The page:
Mr. Shah, a strong believer in education, wanted to be sure the move would not disrupt his children's schooling, so Mrs. Shah and the children remained in Houston until school was out. Each child has a favorite memory of time with their father. Nikita, 10, loved horseback riding in Yosemite. Sonia, 8, loved the "Sling Shot" ride at Seaside Heights. Kevin, 6, loved wrestling with his dad.

They and their mother — and Mr. Shah's mother, who is staying with them — will return to Houston. But education remains a family value, and they will not leave for Texas until June.

Profile published in THE NEW YORK TIMES on December 23, 2001.


And one of the many heroes of 9/11.

From the NYC Office of the Chief Medical Examiner...

Dr. Charles Hirsch, the long-serving Chief Medical Examiner of New York City and a towering figure in the field of forensic pathology, passed away on Friday, April 8, 2016, at the age of 79.

“Dr. Hirsch presided over the transformation of the Office of Chief Medical Examiner (OCME) into a national leader in forensic pathology, and led the agency through the unprecedented task of identifying victims of the World Trade Center disaster.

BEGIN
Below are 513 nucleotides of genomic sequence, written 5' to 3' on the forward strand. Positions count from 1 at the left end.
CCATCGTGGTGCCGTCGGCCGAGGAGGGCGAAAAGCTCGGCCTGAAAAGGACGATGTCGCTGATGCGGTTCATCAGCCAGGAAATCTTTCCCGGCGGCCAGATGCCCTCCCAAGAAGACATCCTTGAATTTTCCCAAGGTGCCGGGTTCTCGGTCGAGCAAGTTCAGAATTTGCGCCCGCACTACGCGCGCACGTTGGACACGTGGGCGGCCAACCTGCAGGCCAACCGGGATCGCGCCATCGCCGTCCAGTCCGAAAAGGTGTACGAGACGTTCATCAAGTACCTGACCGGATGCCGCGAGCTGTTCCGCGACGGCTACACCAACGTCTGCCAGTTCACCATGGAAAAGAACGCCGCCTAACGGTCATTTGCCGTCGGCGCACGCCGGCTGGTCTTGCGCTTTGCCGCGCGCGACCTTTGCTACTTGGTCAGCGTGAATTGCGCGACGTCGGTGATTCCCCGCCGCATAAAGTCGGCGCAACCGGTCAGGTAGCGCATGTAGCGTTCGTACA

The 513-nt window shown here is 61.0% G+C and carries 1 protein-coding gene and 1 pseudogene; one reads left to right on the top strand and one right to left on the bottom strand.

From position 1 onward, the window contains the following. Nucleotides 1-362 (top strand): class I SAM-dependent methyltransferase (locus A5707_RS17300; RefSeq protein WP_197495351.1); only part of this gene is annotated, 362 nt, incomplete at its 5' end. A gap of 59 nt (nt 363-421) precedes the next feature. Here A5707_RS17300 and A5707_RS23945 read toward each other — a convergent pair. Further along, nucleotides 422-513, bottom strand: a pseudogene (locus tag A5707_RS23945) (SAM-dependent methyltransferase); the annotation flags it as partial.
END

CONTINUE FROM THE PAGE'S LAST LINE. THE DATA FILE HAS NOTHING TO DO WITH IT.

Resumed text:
“On 9/11, Dr. Hirsch raced to the World Trade Center with several OCME staff members, and was present when the North Tower collapsed. He was injured, and would only learn later that he had broken every rib, but he promptly returned to the office that same day, covered in soot. In the following days, weeks, and months, Dr. Hirsch led OCME through the process of investigating and identifying the victims of the largest homicide in U.S. history. The work to identify the 2,753 victims of the disaster continues to this day, just as he pledged to 9/11 families.”

I had the privilege of working as a Chaplain for OCME in the years following the closing of the World Trade Center site. Early in the process, Dr. Hirsch realized the need for spiritual care for his staff and the 9/11 families they worked with. He is universally and rightly praised for his skill in forensic pathology, as an effective leader, and for his kind and gentle presence even in the most difficult circumstances. He radiated calm and encouraged confidence. Dr. Hirsch was one of the many right people in the right place on September 11th, and I am grateful to have known him.